The condition of joyous and awakened love for which Mahadevi reaches, when her purification is at an end is to her the state of melody. For her, for St. Francis of Assisi, it is a heavenly melody, intolerably sweet.

A living symbolism of experiences seems almost essential to mystic expression. The mind employs some imagery if its transcendental perceptions are ever to be grasped by the surface consciousness. Sometimes the symbol and the perception become fused in that consciousness and the mystic’s experience then presents itself to him as visions and voices, a garment which he has himself provided to veil that reality. The nature of this garment will be largely conditioned by his temperament as in Rolle’s evident bias towards music, St. Catherine of Genoa’s leaning towards the abstract concepts of fire and light. Above all the marvellous self-analysis of Mahadevi provides the classic account of these attempts of the mind to translate transcendental intuitions into concepts with which it can deal.

Personal idealism finds its exponent in Mahadevi, who is more emotional in temperament. She is deeply religious and the religious mind is concerned primarily, not with the explanation of things, but with experience of values. It regards experience and treats things from the standpoint of value. The religious man relates values to the supreme good, the ultimate good becomes the test and measure of all other goods. To know, to hold, to converse with and enjoy this good is the ultimate end of spiritual endeavour. Hence there runs through all religious consciousness the impulse for communion and fellowship with a divine object that can satisfy the need of the soul. And this communion which is ethical and spiritual is a communion of self with the Supreme. Religious faith construes the object as person. For only the personal life makes values real, and only personal communion can satisfy the soul craving for a living embodiment of goodness. Hence, the validity of this postulate of a Divine personality becomes a central problem for the mystic.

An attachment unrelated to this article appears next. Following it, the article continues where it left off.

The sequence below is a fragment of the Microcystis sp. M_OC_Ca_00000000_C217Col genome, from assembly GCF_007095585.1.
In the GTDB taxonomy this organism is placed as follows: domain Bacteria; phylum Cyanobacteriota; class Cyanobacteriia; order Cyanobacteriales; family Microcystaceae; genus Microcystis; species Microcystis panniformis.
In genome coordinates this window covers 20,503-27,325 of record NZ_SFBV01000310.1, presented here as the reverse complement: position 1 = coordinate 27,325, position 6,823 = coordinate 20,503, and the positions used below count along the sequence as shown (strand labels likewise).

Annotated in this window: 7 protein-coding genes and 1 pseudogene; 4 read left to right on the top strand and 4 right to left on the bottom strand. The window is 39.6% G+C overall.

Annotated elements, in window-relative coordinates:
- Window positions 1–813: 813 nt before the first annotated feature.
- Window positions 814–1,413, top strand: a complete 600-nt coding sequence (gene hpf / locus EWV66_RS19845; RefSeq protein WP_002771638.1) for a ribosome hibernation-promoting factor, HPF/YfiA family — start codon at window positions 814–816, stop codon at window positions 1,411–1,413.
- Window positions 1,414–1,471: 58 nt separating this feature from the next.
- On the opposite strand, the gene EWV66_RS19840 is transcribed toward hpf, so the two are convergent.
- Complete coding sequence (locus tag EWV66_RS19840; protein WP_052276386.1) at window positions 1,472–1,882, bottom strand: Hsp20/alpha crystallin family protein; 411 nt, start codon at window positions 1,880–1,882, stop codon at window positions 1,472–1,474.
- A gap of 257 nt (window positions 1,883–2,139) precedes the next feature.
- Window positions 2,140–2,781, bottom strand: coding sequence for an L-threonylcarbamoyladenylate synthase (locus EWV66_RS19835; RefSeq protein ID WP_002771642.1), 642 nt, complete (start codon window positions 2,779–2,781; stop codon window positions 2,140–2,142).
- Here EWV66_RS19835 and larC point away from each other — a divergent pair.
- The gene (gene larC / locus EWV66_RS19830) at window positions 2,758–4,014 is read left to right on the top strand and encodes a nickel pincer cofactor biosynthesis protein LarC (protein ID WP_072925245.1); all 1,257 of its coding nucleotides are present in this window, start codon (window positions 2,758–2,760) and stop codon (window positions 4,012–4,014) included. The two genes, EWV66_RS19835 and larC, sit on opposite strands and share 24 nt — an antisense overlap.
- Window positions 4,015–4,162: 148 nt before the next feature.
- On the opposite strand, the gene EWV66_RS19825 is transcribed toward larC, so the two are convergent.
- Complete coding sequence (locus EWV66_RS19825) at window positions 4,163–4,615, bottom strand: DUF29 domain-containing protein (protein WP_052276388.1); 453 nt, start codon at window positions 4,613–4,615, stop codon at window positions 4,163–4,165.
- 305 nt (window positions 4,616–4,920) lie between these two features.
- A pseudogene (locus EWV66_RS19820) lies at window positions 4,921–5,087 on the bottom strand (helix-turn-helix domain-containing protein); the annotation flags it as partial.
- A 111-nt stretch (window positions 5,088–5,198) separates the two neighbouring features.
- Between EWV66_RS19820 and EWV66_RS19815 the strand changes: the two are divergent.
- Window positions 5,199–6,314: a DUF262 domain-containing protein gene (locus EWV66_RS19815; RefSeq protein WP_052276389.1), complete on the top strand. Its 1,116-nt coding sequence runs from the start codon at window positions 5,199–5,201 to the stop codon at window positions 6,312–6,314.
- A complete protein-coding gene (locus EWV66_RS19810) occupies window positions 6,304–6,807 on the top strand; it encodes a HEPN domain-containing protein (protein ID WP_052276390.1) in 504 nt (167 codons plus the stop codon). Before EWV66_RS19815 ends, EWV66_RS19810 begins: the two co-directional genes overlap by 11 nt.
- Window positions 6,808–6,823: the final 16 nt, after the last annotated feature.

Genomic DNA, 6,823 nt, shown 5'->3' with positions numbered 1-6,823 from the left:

For Mahadevi, Channamallikarjuna is a divine personality in whom she finds the fulfilment of her spiritual endeavour. Mahadevi emphasizes the individual and personal sides of experience; in harmony with this she holds that our ethical and religious value judgements must help to determine our idea of God as the ultimate ground of Reality. She thus discovers the path to the deeper nature of things in what ought to be rather than in what is. This strongly marked ethical and religious element in her sayings reminds us of the writings of Rudolf Eucken who supports a personal type of idealism. Eucken lays great stress on the independence of the spiritual life, a life which breaks with the merely natural and sensuous existence and wins for itself a higher content. Man is a spiritual personality whose life is rooted in an eternal and transcendental life; to become the organ of this renewing and transforming life is the spiritual vocation of man and the true form of his self- activity. But the entrance into the life of the spirit for Mahadevi is not a simple and natural development; it means a reversal of the lower order of existence, a process of conversion which Eucken also upholds.

Mahadevi then accentuates the immediacy, the freedom and the self-activity of the spiritual man or Sharana, and it would be inconsistent for her to regard the eternal and divine life as merely impersonal.